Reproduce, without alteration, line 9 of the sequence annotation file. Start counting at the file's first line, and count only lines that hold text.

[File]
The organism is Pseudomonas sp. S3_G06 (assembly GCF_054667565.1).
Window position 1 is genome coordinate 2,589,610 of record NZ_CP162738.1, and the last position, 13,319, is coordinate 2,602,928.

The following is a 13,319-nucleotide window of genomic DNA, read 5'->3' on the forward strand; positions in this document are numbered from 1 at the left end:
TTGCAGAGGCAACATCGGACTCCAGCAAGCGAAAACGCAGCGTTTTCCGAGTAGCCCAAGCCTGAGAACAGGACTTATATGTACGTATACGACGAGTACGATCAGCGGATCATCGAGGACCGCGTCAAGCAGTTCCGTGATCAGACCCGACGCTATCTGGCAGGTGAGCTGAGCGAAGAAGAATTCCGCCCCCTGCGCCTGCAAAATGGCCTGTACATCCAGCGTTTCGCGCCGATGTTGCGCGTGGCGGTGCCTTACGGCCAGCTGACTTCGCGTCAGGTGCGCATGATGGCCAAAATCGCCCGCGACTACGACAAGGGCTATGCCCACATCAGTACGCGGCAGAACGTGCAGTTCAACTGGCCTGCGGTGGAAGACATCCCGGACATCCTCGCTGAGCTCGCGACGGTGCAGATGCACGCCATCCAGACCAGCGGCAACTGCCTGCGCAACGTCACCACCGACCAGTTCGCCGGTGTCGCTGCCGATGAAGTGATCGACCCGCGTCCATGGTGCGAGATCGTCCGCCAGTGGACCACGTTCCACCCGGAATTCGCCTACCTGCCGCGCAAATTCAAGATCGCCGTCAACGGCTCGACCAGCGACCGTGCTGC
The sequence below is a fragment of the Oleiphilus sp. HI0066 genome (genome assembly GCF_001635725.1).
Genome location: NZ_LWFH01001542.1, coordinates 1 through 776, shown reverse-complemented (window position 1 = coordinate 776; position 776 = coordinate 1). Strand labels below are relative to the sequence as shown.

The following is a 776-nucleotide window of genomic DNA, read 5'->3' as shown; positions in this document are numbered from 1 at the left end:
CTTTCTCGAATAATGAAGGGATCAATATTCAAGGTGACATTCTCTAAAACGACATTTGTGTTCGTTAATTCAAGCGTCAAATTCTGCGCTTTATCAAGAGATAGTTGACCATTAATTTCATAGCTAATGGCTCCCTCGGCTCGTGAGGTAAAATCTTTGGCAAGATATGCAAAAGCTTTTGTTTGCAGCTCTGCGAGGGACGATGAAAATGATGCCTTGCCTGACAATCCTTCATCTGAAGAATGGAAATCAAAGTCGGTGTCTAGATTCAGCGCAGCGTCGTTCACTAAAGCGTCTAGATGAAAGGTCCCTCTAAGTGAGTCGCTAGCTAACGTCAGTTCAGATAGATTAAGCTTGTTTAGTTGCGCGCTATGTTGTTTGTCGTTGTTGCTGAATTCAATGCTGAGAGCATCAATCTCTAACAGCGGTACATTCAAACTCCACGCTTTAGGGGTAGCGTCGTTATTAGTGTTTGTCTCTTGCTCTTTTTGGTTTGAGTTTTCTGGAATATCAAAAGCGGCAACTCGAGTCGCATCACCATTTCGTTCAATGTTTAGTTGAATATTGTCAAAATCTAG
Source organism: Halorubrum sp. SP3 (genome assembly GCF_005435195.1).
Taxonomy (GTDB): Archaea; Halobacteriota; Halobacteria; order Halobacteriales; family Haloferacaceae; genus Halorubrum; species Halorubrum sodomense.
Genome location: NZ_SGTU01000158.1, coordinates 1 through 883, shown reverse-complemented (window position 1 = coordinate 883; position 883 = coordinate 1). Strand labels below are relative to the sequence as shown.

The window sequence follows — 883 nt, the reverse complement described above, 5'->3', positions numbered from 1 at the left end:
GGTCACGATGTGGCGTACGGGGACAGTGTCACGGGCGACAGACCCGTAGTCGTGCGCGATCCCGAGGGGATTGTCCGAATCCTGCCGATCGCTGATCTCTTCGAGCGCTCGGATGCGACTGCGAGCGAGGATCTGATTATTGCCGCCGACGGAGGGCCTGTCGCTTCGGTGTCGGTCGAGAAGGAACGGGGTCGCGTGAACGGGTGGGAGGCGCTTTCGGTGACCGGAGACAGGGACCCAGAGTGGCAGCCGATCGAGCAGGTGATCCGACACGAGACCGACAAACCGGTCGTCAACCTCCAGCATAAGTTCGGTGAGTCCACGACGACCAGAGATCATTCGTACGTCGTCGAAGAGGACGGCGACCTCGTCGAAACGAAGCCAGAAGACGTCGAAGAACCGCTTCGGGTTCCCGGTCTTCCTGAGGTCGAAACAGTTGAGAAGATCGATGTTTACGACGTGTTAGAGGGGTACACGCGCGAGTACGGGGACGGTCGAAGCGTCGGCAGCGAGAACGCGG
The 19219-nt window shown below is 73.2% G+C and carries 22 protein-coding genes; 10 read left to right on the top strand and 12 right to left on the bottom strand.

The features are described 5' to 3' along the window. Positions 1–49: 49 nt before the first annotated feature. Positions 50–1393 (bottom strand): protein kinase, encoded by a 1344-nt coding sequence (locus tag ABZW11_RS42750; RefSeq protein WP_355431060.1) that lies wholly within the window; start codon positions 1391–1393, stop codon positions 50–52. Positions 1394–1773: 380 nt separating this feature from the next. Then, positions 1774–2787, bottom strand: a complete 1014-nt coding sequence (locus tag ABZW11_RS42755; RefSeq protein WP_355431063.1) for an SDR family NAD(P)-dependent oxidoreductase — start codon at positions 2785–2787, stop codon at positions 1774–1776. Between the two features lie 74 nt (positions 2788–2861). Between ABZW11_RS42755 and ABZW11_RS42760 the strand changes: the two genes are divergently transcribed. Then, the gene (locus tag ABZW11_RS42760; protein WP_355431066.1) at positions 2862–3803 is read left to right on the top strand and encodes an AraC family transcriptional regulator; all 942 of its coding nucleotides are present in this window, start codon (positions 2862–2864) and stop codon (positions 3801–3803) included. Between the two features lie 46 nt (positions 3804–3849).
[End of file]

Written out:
Source organism: Halorubrum sp. SP3 (genome assembly GCF_005435195.1).